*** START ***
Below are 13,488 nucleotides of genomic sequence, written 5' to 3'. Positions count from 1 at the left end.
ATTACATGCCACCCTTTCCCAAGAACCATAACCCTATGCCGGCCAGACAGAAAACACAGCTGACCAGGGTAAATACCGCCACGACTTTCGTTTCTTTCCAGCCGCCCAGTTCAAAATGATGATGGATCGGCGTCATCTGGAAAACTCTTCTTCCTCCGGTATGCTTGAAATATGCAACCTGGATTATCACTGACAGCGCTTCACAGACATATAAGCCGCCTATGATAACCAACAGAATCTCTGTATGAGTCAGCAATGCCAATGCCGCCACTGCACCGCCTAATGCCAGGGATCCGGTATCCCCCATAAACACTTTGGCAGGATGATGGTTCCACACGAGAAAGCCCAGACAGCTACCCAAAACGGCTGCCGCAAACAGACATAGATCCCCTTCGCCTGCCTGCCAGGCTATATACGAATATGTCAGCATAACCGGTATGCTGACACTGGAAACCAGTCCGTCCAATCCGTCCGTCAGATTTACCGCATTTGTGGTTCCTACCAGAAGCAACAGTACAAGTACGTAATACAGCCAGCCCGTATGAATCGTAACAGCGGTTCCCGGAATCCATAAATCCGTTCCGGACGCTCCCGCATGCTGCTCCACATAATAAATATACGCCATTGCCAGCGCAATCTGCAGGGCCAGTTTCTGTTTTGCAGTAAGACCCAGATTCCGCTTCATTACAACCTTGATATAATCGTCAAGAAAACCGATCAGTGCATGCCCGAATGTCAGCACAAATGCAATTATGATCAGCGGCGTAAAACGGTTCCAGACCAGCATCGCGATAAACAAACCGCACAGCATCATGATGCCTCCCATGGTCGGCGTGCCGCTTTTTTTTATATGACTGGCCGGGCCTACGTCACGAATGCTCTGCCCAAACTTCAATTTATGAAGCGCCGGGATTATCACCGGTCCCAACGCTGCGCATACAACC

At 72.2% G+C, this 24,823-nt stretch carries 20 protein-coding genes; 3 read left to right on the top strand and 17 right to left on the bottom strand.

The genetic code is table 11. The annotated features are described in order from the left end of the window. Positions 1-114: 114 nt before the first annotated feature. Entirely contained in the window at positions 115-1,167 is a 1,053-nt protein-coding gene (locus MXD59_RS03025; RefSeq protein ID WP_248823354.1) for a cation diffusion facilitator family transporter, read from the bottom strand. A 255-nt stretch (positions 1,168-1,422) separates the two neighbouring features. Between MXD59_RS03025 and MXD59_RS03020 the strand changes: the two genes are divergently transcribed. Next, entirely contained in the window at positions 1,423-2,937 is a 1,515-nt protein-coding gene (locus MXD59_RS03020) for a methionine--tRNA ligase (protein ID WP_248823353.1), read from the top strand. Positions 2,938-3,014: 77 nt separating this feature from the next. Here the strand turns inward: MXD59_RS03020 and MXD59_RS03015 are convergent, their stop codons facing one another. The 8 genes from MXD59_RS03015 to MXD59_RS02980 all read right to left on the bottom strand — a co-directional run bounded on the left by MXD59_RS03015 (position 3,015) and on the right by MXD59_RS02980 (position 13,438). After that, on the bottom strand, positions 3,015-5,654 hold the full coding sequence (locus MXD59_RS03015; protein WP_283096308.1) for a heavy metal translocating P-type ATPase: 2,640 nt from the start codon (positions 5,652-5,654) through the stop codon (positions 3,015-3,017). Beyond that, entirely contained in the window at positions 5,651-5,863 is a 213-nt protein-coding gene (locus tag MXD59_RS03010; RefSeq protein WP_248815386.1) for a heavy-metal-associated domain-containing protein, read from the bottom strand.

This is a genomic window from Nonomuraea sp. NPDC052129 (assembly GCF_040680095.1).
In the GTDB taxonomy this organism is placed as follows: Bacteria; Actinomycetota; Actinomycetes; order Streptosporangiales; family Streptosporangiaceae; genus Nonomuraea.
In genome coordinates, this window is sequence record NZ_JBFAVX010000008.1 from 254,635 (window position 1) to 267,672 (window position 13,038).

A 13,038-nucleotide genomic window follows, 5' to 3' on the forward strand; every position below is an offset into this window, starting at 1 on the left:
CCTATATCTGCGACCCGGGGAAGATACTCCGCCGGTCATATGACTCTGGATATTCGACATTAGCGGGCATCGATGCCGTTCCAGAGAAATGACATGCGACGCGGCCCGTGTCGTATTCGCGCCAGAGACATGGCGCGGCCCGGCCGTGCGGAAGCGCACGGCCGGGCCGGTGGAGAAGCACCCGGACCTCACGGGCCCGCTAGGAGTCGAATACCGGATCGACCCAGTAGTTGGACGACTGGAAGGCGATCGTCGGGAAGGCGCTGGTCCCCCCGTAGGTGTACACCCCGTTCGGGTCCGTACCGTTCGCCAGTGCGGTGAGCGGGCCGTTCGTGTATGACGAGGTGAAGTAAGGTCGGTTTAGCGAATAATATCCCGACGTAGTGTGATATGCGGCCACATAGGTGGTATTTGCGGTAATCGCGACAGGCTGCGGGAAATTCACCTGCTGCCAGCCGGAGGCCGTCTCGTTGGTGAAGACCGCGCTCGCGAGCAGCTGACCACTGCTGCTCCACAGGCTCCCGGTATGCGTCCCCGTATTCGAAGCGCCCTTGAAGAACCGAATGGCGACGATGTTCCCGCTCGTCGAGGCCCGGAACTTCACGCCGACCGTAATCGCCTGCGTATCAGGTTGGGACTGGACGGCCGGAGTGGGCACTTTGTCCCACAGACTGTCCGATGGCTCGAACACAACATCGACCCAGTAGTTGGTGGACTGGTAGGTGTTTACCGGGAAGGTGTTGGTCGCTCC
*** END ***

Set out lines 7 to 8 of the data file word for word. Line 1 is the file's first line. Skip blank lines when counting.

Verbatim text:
In genome coordinates, this window is sequence record NZ_JBFAVX010000008.1 from 254,635 (window position 1) to 267,672 (window position 13,038).

A 13,038-nucleotide genomic window follows, 5' to 3' on the forward strand; every position below is an offset into this window, starting at 1 on the left: